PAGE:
|-  ( ph  ->  F : NN --> RR )   &    |-  ( ph  ->  D  =  ( x  e.  ( RR 
 X.  RR ) ,  y  e.  RR  |->  [_ ( ( ( 1st `  x )  +  ( 2nd `  x ) )  /  2
 )  /  m ]_ if ( m  <  y , 
 <. ( 1st `  x ) ,  m >. , 
 <. ( ( m  +  ( 2nd `  x )
 )  /  2 ) ,  ( 2nd `  x ) >. ) ) )   &    |-  ( ph  ->  A  e.  RR )   &    |-  ( ph  ->  B  e.  RR )   &    |-  ( ph  ->  M  e.  RR )   &    |-  X  =  ( 1st `  ( <. A ,  B >. D M ) )   &    |-  Y  =  ( 2nd `  ( <. A ,  B >. D M ) )   &    |-  ( ph  ->  A  <  B )   =>    |-  ( ph  ->  ( M  <  X  \/  Y  <  M ) )
 
Theoremruclem4 12460* Lemma for ruc 12469. Initial value of the interval sequence. (Contributed by Mario Carneiro, 28-May-2014.)
 |-  ( ph  ->  F : NN --> RR )   &    |-  ( ph  ->  D  =  ( x  e.  ( RR 
 X.  RR ) ,  y  e.  RR  |->  [_ ( ( ( 1st `  x )  +  ( 2nd `  x ) )  /  2
 )  /  m ]_ if ( m  <  y , 
 <. ( 1st `  x ) ,  m >. , 
 <. ( ( m  +  ( 2nd `  x )
 )  /  2 ) ,  ( 2nd `  x ) >. ) ) )   &    |-  C  =  ( { <. 0 ,  <. 0 ,  1 >. >. }  u.  F )   &    |-  G  =  seq  0 ( D ,  C )   =>    |-  ( ph  ->  ( G `  0 )  = 
 <. 0 ,  1 >.
 )
 
Theoremruclem6 12461* Lemma for ruc 12469. Domain and range of the interval sequence. (Contributed by Mario Carneiro, 28-May-2014.)
 |-  ( ph  ->  F : NN --> RR )   &    |-  ( ph  ->  D  =  ( x  e.  ( RR 
 X.  RR ) ,  y  e.  RR  |->  [_ ( ( ( 1st `  x )  +  ( 2nd `  x ) )  /  2
 )  /  m ]_ if ( m  <  y , 
 <. ( 1st `  x ) ,  m >. , 
 <. ( ( m  +  ( 2nd `  x )
 )  /  2 ) ,  ( 2nd `  x ) >. ) ) )   &    |-  C  =  ( { <. 0 ,  <. 0 ,  1 >. >. }  u.  F )   &    |-  G  =  seq  0 ( D ,  C )   =>    |-  ( ph  ->  G : NN0 --> ( RR  X.  RR ) )
 
Theoremruclem7 12462* Lemma for ruc 12469. Successor value for the interval sequence. (Contributed by Mario Carneiro, 28-May-2014.)
 |-  ( ph  ->  F : NN --> RR )   &    |-  ( ph  ->  D  =  ( x  e.  ( RR 
 X.  RR ) ,  y  e.  RR  |->  [_ ( ( ( 1st `  x )  +  ( 2nd `  x ) )  /  2
 )  /  m ]_ if ( m  <  y , 
 <. ( 1st `  x ) ,  m >. , 
 <. ( ( m  +  ( 2nd `  x )
 )  /  2 ) ,  ( 2nd `  x ) >. ) ) )   &    |-  C  =  ( { <. 0 ,  <. 0 ,  1 >. >. }  u.  F )   &    |-  G  =  seq  0 ( D ,  C )   =>    |-  ( ( ph  /\  N  e.  NN0 )  ->  ( G `  ( N  +  1 ) )  =  ( ( G `  N ) D ( F `  ( N  +  1 ) ) ) )
 
Theoremruclem8 12463* Lemma for ruc 12469. The intervals of the  G sequence are all nonempty. (Contributed by Mario Carneiro, 28-May-2014.)
 |-  ( ph  ->  F : NN --> RR )   &    |-  ( ph  ->  D  =  ( x  e.  ( RR 
 X.  RR ) ,  y  e.  RR  |->  [_ ( ( ( 1st `  x )  +  ( 2nd `  x ) )  /  2
 )  /  m ]_ if ( m  <  y , 
 <. ( 1st `  x ) ,  m >. , 
 <. ( ( m  +  ( 2nd `  x )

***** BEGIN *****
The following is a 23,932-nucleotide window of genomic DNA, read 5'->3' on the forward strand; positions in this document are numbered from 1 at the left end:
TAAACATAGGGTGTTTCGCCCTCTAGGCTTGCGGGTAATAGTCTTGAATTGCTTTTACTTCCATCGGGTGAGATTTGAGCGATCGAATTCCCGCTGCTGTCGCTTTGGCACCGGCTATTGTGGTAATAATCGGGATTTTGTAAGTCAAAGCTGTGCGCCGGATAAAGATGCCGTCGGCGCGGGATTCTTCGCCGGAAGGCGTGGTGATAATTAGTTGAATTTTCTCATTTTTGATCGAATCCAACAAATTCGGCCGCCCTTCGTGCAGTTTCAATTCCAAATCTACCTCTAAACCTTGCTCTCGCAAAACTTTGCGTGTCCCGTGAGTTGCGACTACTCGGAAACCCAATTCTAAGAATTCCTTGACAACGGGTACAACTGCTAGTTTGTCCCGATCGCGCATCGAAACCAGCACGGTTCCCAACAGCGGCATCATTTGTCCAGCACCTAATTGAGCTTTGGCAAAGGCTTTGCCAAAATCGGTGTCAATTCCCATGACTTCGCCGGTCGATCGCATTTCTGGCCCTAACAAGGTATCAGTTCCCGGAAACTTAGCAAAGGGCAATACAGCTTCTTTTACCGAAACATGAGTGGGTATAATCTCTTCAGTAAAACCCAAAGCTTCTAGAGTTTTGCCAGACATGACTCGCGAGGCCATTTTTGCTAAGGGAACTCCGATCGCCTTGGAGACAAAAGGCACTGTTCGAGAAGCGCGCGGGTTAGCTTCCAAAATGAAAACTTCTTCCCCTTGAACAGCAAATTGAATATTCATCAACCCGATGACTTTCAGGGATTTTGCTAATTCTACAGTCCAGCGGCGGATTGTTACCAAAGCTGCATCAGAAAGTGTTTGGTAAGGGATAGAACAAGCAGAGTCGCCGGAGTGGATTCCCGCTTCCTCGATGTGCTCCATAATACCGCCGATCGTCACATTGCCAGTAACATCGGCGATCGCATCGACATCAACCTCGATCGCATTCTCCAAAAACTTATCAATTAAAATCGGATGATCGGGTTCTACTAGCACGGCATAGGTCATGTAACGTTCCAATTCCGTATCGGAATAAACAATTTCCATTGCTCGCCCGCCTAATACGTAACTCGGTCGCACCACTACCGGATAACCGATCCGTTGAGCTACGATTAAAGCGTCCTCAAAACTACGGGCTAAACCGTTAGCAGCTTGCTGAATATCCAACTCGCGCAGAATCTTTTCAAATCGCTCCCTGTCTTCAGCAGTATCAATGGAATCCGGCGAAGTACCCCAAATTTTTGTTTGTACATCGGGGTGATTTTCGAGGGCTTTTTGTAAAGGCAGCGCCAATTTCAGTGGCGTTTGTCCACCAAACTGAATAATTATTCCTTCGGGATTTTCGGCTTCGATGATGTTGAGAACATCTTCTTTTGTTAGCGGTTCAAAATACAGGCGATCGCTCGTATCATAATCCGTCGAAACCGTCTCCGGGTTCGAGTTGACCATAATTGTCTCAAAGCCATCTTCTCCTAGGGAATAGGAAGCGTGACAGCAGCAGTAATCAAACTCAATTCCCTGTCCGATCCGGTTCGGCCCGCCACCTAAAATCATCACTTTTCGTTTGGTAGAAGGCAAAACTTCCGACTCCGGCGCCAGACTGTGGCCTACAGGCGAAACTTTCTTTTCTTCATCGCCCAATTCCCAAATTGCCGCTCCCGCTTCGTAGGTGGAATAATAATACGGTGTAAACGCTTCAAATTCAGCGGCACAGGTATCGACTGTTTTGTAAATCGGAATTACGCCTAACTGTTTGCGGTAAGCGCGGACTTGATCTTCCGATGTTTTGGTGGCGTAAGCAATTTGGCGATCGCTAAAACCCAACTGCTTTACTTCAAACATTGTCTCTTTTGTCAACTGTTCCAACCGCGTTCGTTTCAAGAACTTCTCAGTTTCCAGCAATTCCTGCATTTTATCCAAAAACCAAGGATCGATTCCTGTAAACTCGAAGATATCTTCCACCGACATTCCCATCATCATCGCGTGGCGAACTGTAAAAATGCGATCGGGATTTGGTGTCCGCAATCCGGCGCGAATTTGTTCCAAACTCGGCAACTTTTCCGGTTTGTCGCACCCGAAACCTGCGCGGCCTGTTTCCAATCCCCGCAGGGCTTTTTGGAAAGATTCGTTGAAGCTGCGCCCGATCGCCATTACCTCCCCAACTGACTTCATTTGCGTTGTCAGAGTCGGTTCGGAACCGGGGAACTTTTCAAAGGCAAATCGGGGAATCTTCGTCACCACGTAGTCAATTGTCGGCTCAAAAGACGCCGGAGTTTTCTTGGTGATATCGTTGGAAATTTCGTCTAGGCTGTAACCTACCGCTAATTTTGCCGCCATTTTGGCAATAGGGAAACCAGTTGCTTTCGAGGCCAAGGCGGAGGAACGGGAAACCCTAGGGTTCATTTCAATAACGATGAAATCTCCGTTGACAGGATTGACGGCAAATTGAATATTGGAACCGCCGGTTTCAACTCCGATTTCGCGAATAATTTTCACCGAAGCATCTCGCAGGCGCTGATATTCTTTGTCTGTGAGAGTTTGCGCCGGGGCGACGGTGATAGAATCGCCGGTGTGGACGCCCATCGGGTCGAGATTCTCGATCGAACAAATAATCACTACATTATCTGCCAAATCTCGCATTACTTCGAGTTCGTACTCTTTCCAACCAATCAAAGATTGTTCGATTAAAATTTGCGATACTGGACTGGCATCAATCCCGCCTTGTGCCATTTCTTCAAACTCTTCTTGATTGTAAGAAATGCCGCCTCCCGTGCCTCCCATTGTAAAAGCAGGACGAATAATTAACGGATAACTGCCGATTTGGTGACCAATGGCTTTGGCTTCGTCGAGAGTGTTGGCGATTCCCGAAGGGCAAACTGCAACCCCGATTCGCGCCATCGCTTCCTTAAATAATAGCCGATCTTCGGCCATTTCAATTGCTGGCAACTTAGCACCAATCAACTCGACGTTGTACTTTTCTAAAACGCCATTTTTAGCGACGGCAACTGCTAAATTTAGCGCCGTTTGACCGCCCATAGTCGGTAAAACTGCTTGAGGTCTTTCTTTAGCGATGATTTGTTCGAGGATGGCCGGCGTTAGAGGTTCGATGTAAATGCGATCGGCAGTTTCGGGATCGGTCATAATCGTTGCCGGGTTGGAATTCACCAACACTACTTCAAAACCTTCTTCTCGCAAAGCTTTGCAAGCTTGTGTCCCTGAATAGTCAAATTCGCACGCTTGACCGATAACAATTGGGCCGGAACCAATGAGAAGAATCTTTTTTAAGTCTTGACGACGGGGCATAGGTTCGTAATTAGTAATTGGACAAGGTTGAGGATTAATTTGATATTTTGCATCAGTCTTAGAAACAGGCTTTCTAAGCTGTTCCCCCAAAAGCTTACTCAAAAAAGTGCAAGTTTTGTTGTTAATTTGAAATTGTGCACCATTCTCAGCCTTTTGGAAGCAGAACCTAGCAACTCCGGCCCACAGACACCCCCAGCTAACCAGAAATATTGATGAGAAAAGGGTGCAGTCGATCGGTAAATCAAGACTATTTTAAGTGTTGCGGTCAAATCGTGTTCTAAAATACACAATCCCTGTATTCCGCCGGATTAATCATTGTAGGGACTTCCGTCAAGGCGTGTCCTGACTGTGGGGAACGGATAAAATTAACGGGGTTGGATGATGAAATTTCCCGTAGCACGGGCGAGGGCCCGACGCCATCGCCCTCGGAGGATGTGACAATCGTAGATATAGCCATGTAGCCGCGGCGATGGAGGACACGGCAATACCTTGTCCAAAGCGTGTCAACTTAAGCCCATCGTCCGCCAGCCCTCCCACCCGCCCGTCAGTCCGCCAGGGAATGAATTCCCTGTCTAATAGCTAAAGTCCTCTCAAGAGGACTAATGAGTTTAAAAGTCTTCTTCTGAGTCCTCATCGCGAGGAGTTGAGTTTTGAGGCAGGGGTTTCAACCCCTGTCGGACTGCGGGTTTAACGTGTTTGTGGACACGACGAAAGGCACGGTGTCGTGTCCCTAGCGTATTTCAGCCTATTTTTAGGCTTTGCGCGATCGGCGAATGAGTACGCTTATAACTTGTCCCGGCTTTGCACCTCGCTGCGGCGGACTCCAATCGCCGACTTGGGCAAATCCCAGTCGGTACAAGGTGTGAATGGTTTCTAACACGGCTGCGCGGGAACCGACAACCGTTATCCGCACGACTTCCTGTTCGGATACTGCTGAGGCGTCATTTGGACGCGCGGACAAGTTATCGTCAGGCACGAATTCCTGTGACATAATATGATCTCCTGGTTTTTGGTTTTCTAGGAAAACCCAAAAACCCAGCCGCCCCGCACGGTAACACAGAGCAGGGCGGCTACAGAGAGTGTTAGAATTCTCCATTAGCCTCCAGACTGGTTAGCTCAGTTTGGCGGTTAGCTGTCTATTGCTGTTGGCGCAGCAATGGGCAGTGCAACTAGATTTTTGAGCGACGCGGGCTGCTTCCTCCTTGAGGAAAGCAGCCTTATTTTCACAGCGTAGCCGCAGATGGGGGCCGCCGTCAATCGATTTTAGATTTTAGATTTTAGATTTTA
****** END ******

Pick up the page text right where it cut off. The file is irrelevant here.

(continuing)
)  /  2 ) ,  ( 2nd `  x ) >. ) ) )   &    |-  C  =  ( { <. 0 ,  <. 0 ,  1 >. >. }  u.  F )   &    |-  G  =  seq  0 ( D ,  C )   =>    |-  ( ( ph  /\  N  e.  NN0 )  ->  ( 1st `  ( G `  N ) )  < 
 ( 2nd `  ( G `  N ) ) )
 
Theoremruclem9 12464* Lemma for ruc 12469. The first components of the  G sequence are increasing, and the second components are decreasing. (Contributed by Mario Carneiro, 28-May-2014.)
 |-  ( ph  ->  F : NN --> RR )   &    |-  ( ph  ->  D  =  ( x  e.  ( RR 
 X.  RR ) ,  y  e.  RR  |->  [_ ( ( ( 1st `  x )  +  ( 2nd `  x ) )  /  2
 )  /  m ]_ if ( m  <  y , 
 <. ( 1st `  x ) ,  m >. , 
 <. ( ( m  +  ( 2nd `  x )
 )  /  2 ) ,  ( 2nd `  x ) >. ) ) )   &    |-  C  =  ( { <. 0 ,  <. 0 ,  1 >. >. }  u.  F )   &    |-  G  =  seq  0 ( D ,  C )   &    |-  ( ph  ->  M  e.  NN0 )   &    |-  ( ph  ->  N  e.  ( ZZ>= `  M ) )   =>    |-  ( ph  ->  (
 ( 1st `  ( G `  M ) )  <_  ( 1st `  ( G `  N ) )  /\  ( 2nd `  ( G `  N ) )  <_  ( 2nd `  ( G `  M ) ) ) )
 
Theoremruclem10 12465* Lemma for ruc 12469. Every first component of the  G sequence is less than every second component. That is, the sequences form a chain a1  < a2 
<...  < b2  < b1, where ai are the first components and bi are the second components. (Contributed by Mario Carneiro, 28-May-2014.)
 |-  ( ph  ->  F : NN --> RR )   &    |-  ( ph  ->  D  =  ( x  e.  ( RR 
 X.  RR ) ,  y  e.  RR  |->  [_ ( ( ( 1st `  x )  +  ( 2nd `  x ) )  /  2
 )  /  m ]_ if ( m  <  y , 
 <. ( 1st `  x ) ,  m >. , 
 <. ( ( m  +  ( 2nd `  x )
 )  /  2 ) ,  ( 2nd `  x ) >. ) ) )   &    |-  C  =  ( { <. 0 ,  <. 0 ,  1 >. >. }  u.  F )   &    |-  G  =  seq  0 ( D ,  C )   &    |-  ( ph  ->  M  e.  NN0 )   &    |-  ( ph  ->  N  e.  NN0 )   =>    |-  ( ph  ->  ( 1st `  ( G `  M ) )  < 
 ( 2nd `  ( G `  N ) ) )
 
Theoremruclem11 12466* Lemma for ruc 12469. Closure lemmas for supremum. (Contributed by Mario Carneiro, 28-May-2014.)
 |-  ( ph  ->  F : NN --> RR )   &    |-  ( ph  ->  D  =  ( x  e.  ( RR 
 X.  RR ) ,  y  e.  RR  |->  [_ ( ( ( 1st `  x )  +  ( 2nd `  x ) )  /  2
 )  /  m ]_ if ( m  <  y , 
 <. ( 1st `  x ) ,  m >. , 
 <. ( ( m  +  ( 2nd `  x )
 )  /  2 ) ,  ( 2nd `  x ) >. ) ) )   &    |-  C  =  ( { <. 0 ,  <. 0 ,  1 >. >. }  u.  F )   &    |-  G  =  seq  0 ( D ,  C )   =>    |-  ( ph  ->  ( ran  ( 1st  o.  G )  C_  RR  /\  ran  ( 1st  o.  G )  =/=  (/)  /\  A. z  e.